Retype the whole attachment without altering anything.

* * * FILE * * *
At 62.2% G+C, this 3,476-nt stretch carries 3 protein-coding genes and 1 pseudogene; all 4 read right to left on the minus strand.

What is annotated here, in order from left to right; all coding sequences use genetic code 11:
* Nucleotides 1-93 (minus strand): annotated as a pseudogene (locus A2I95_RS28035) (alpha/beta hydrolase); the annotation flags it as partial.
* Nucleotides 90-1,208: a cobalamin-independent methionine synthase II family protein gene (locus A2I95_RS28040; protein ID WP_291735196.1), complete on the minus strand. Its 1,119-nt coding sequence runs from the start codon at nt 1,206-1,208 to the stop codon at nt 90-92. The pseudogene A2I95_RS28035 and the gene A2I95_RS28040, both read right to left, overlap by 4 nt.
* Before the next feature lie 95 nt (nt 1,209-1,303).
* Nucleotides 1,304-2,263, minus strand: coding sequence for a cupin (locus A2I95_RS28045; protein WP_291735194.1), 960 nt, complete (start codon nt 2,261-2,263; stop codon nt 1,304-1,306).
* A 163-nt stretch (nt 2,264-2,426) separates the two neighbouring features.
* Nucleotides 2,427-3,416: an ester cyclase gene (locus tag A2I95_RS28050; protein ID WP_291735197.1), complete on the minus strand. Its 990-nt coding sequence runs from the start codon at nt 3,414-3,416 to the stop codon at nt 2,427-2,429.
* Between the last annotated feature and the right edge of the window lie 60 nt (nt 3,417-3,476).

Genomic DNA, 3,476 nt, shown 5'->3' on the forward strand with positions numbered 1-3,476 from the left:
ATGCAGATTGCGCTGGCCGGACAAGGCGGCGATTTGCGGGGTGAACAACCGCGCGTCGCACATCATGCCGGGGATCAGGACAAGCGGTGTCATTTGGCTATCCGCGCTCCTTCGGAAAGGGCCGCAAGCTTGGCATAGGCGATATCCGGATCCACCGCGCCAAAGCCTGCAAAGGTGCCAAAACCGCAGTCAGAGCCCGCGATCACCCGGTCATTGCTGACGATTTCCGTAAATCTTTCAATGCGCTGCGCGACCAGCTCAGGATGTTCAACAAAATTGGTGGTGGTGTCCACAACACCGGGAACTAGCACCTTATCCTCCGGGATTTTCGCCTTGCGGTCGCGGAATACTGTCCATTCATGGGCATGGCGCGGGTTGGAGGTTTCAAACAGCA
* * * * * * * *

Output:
At 62.2% G+C, this 3,476-nt stretch carries 3 protein-coding genes and 1 pseudogene; all 4 read right to left on the minus strand.

What is annotated here, in order from left to right; all coding sequences use genetic code 11:
* Nucleotides 1-93 (minus strand): annotated as a pseudogene (locus A2I95_RS28035) (alpha/beta hydrolase); the annotation flags it as partial.
* Nucleotides 90-1,208: a cobalamin-independent methionine synthase II family protein gene (locus A2I95_RS28040; protein ID WP_291735196.1), complete on the minus strand. Its 1,119-nt coding sequence runs from the start codon at nt 1,206-1,208 to the stop codon at nt 90-92. The pseudogene A2I95_RS28035 and the gene A2I95_RS28040, both read right to left, overlap by 4 nt.
* Before the next feature lie 95 nt (nt 1,209-1,303).
* Nucleotides 1,304-2,263, minus strand: coding sequence for a cupin (locus A2I95_RS28045; protein WP_291735194.1), 960 nt, complete (start codon nt 2,261-2,263; stop codon nt 1,304-1,306).
* A 163-nt stretch (nt 2,264-2,426) separates the two neighbouring features.
* Nucleotides 2,427-3,416: an ester cyclase gene (locus tag A2I95_RS28050; protein ID WP_291735197.1), complete on the minus strand. Its 990-nt coding sequence runs from the start codon at nt 3,414-3,416 to the stop codon at nt 2,427-2,429.
* Between the last annotated feature and the right edge of the window lie 60 nt (nt 3,417-3,476).

Genomic DNA, 3,476 nt, shown 5'->3' on the forward strand with positions numbered 1-3,476 from the left:
ATGCAGATTGCGCTGGCCGGACAAGGCGGCGATTTGCGGGGTGAACAACCGCGCGTCGCACATCATGCCGGGGATCAGGACAAGCGGTGTCATTTGGCTATCCGCGCTCCTTCGGAAAGGGCCGCAAGCTTGGCATAGGCGATATCCGGATCCACCGCGCCAAAGCCTGCAAAGGTGCCAAAACCGCAGTCAGAGCCCGCGATCACCCGGTCATTGCTGACGATTTCCGTAAATCTTTCAATGCGCTGCGCGACCAGCTCAGGATGTTCAACAAAATTGGTGGTGGTGTCCACAACACCGGGAACTAGCACCTTATCCTCCGGGATTTTCGCCTTGCGGTCGCGGAATACTGTCCATTCATGGGCATGGCGCGGGTTGGAGGTTTCAAACAGCA